Again those long, slender, weathered fingers clench into a fist at the vicomtesse's sides, her jaw sets and her eyes flash paler in the waning sunlight of the autumn afternoon. "I've no bloody idea why any of you joined the temples, except as a way to avoid the real world out there. Not once have I ever seen a priest lend a hand with a scythe or a plough. I've never seen a priest wipe the arse of a dying man and, forgive me if I'm wrong, I'd be fucking shocked if I ever did. I don't know. Maybe you'll prove me wrong, but until that happens, just do the one thing I know you're here for and pray for him. You're not here for me, I'm far beyond any of your bloody help, but you can make sure he gets his safe passage. He's a damn good man, for all his faults. He deserves his rest."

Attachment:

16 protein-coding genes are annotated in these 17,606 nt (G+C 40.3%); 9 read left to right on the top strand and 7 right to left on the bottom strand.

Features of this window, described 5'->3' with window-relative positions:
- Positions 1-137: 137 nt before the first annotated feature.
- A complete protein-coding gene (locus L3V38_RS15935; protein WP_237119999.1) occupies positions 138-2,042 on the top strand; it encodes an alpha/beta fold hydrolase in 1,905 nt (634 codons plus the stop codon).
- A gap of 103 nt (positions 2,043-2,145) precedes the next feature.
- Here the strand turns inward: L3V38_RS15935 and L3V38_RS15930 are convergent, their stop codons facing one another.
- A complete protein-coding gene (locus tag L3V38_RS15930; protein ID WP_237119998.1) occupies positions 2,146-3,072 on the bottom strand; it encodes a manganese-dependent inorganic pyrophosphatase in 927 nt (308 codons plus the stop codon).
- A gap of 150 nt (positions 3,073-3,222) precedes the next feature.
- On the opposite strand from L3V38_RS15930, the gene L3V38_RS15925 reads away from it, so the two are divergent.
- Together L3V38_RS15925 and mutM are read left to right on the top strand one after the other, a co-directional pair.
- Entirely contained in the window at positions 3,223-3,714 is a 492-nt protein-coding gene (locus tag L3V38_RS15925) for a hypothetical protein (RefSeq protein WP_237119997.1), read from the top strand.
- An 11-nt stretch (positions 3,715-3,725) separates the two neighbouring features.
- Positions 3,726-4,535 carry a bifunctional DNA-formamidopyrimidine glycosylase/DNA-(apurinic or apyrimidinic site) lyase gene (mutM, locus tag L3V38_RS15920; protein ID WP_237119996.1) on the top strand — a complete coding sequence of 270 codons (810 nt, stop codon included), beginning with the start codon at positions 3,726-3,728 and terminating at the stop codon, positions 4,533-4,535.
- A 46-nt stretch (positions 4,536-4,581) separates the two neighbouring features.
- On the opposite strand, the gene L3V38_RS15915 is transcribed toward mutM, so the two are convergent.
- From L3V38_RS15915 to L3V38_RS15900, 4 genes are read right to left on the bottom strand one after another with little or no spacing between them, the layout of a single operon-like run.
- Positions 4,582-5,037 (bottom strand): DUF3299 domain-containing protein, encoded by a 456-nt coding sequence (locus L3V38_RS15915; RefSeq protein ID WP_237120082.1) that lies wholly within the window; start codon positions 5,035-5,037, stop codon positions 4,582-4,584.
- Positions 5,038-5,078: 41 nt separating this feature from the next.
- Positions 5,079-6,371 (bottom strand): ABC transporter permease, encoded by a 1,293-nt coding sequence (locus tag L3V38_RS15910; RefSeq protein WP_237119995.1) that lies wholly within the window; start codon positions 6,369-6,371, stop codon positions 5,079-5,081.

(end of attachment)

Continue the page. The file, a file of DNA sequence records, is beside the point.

Anse blinks at you "my lady, I" Anse seems at a loss for words, a rare occurance for him "i'm sorry, i've not had this experience oft. I would normally ask if you've lived your whole life in Elua or Marsilikos, well honestly if you aren't from Terre d'angea at all, but, I know you hail from the same province as I, so this makes this all the more.. Outside of the cities we grow our own food and care for ourselves. We've monastaries and orphanages, and I.." Anse scratches the back of his head, still clearly baffled "who do you think runs the cemetaries my lady? I just.. I mean, the temple of Eisheth alone should imply.." Anse just looks at you like you have two heads.